ac·​cost | \ ə-ˈkȯst How to pronounce accost (audio) , -ˈkäst \
accosted; accosting; accosts

Definition of accost

transitive verb

: to approach and speak to (someone) in an often challenging or aggressive way He was accosted by a stranger on the street.

Examples of accost in a Sentence

He was accosted by three gang members on the subway. She was so famous that people would accost her on the street and ask for an autograph.
Recent Examples on the Web Fed up with the culture of extortion in his home country of Honduras, Alexander stopped bribing the gang members who accosted him on his way to pay workers at his father’s small ranch. oregonlive, "Oregon funds program to help immigrants with legal aid," 23 Nov. 2019 In 2016, authorities said Baker was sentenced in Battle Creek, Michigan, to 48 months probation for accosting, enticing or soliciting a child for an immoral purpose. Vic Ryckaert, Indianapolis Star, "Plainfield man sentenced to 35 years for exploiting 13-year-old Illinois girl," 15 Nov. 2019 This is my dream point of view: In the Antarctic, probably doing something really cool, and being accosted by a sweet, bouncy lump of baby seal. Aj Willingham, CNN, "Bushfire heroes, a double twin story and an entertaining cuttlefish," 11 Jan. 2020 Audrey was on her stomach now, tanning and being accosted by a teen-ager selling friendship bracelets. Camille Bordas, The New Yorker, "Only Orange," 16 Dec. 2019 In the first incident, the student described the man who accosted her as in his early 30s with dirty blond hair and a goatee. Los Angeles Times, "After 4 people grabbed near Aliso Viejo trail, police arrest man on suspicion of child molestation," 26 Sep. 2019 West Bloomfield Township officials had asked the governor to remove Lobodocky after an incident in which the treasurer allegedly arrived at the township hall drunk and accosted female employees, according to the Associated Press. David Jesse, Detroit Free Press, "Wayne State teeters on edge of gridlock while board members continue to fight," 12 Dec. 2019 The two hopped over the fare turnstiles and ran up the east stairwell, where Webb was chased and accosted by four people who punched and kicked him, police said. Deanese Williams-harris,, "Teen facing gun charges in connection with fatal shooting at Howard Street ‘L’ station," 5 Dec. 2019 An old man lurks in the woods, accosting people to ... pull their pants down. Rumaan Alam, The New Republic, "The Factory Is a Chilling Account of the Contemporary Workplace," 2 Dec. 2019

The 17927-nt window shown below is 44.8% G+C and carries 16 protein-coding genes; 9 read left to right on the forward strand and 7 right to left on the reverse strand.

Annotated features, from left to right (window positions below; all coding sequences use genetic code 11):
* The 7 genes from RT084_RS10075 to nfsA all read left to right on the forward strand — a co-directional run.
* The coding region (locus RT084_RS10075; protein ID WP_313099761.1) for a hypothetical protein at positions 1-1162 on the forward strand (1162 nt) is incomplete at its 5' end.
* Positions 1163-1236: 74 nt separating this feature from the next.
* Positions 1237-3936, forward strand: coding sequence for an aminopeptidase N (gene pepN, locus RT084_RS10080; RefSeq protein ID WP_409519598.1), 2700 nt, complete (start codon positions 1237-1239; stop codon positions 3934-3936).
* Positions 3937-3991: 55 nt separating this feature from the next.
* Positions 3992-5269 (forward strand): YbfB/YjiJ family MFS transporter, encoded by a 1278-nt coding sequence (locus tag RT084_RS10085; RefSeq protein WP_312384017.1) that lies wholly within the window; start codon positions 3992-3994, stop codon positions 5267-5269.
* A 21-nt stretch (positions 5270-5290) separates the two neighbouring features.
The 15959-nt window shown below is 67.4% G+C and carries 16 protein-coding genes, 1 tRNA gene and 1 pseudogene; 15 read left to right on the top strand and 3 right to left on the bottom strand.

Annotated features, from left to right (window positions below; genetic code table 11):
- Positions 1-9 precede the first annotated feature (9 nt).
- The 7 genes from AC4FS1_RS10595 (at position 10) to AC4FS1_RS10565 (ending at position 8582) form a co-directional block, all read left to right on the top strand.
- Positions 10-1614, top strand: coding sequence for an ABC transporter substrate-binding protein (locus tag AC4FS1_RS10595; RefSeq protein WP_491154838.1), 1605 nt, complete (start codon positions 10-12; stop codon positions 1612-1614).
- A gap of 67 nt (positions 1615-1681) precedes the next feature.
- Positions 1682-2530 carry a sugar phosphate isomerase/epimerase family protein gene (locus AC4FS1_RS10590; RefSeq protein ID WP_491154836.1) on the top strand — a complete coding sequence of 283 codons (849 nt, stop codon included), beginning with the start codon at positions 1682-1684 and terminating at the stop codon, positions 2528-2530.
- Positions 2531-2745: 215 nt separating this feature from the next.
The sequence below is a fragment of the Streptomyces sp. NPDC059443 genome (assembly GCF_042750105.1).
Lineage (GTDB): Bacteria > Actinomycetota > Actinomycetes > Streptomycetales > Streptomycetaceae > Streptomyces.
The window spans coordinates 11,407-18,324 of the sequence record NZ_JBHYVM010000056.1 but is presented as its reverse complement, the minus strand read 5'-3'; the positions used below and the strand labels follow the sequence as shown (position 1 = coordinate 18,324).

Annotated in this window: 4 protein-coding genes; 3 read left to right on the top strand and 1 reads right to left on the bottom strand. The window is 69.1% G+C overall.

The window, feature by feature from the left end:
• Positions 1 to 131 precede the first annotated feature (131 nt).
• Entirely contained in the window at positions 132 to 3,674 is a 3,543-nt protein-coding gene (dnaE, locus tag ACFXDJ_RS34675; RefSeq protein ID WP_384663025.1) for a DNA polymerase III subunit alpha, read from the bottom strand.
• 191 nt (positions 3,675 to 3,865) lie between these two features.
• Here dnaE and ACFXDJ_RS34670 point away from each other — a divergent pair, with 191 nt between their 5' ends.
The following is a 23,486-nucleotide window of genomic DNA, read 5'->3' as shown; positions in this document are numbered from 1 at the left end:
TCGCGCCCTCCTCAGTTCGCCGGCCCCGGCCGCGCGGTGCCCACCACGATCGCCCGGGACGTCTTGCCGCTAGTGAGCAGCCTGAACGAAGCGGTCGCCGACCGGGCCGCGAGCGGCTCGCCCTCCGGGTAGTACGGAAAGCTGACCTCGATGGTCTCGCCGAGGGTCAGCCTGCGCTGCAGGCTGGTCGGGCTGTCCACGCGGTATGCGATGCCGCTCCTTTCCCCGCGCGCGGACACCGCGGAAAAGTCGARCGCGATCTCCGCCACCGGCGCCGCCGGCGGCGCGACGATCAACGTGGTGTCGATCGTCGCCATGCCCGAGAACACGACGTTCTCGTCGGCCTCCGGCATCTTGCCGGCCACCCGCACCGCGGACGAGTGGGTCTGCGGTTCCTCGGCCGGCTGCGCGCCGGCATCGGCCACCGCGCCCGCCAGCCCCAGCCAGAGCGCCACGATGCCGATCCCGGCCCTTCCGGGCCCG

These example sentences are selected automatically from various online news sources to reflect current usage of the word 'accost.' Views expressed in the examples do not represent the opinion of Merriam-Webster or its editors. Send us feedback.

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First Known Use of accost

1567, in the meaning defined above

History and Etymology for accost

borrowed from Middle French accoster, going back to Old French, "to go alongside of, sail along the coast of, place (a vessel) beside another" (sʼacoster a "to take a place beside, draw near, support"), probably going back to Vulgar Latin *accostāre, from Latin ad- ad- + costa "rib, side" — more at coast entry 1

Note: A common, polysemous verb in Anglo-French, though the English verb, which only begins to appear in the late 16th century, is apparently borrowed directly from Continental French. The sense "to approach and speak to" only appears in French in the early 17th century, about the same time that it appears in English.

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Time Traveler for accost

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The first known use of accost was in 1567

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Last Updated

11 Feb 2020

Cite this Entry

“Accost.” Dictionary, Merriam-Webster, Accessed 26 Feb. 2020.

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More Definitions for accost


How to pronounce accost (audio)

English Language Learners Definition of accost

: to approach and speak to (someone) often in an angry, aggressive, or unwanted way


ac·​cost | \ ə-ˈkȯst How to pronounce accost (audio) \
accosted; accosting

Kids Definition of accost

: to approach and speak to angrily or aggressively

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More from Merriam-Webster on accost

Thesaurus: All synonyms and antonyms for accost

Spanish Central: Translation of accost

Nglish: Translation of accost for Spanish Speakers

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